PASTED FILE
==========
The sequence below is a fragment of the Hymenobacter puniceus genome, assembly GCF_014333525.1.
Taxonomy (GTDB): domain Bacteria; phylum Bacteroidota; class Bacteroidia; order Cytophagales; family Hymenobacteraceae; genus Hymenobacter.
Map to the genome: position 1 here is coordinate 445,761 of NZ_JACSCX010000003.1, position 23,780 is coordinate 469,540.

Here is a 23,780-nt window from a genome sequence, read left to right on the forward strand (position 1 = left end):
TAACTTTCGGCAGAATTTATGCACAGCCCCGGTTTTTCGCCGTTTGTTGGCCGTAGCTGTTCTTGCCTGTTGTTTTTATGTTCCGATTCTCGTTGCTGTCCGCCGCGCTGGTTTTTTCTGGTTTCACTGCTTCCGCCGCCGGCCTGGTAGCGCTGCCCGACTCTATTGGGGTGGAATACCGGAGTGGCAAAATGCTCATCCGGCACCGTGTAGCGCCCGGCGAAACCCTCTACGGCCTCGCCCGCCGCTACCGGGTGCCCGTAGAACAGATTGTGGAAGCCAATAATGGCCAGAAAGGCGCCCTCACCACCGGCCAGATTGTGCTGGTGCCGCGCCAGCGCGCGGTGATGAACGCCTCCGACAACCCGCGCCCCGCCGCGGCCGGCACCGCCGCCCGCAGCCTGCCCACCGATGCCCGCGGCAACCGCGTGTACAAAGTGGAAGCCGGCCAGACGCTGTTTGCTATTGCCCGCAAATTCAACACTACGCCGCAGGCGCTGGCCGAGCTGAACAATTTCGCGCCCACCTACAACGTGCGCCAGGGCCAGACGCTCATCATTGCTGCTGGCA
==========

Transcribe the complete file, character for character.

The sequence below is a fragment of the Hymenobacter puniceus genome, assembly GCF_014333525.1.
Taxonomy (GTDB): domain Bacteria; phylum Bacteroidota; class Bacteroidia; order Cytophagales; family Hymenobacteraceae; genus Hymenobacter.
Map to the genome: position 1 here is coordinate 445,761 of NZ_JACSCX010000003.1, position 23,780 is coordinate 469,540.

Here is a 23,780-nt window from a genome sequence, read left to right on the forward strand (position 1 = left end):
TAACTTTCGGCAGAATTTATGCACAGCCCCGGTTTTTCGCCGTTTGTTGGCCGTAGCTGTTCTTGCCTGTTGTTTTTATGTTCCGATTCTCGTTGCTGTCCGCCGCGCTGGTTTTTTCTGGTTTCACTGCTTCCGCCGCCGGCCTGGTAGCGCTGCCCGACTCTATTGGGGTGGAATACCGGAGTGGCAAAATGCTCATCCGGCACCGTGTAGCGCCCGGCGAAACCCTCTACGGCCTCGCCCGCCGCTACCGGGTGCCCGTAGAACAGATTGTGGAAGCCAATAATGGCCAGAAAGGCGCCCTCACCACCGGCCAGATTGTGCTGGTGCCGCGCCAGCGCGCGGTGATGAACGCCTCCGACAACCCGCGCCCCGCCGCGGCCGGCACCGCCGCCCGCAGCCTGCCCACCGATGCCCGCGGCAACCGCGTGTACAAAGTGGAAGCCGGCCAGACGCTGTTTGCTATTGCCCGCAAATTCAACACTACGCCGCAGGCGCTGGCCGAGCTGAACAATTTCGCGCCCACCTACAACGTGCGCCAGGGCCAGACGCTCATCATTGCTGCTGGCA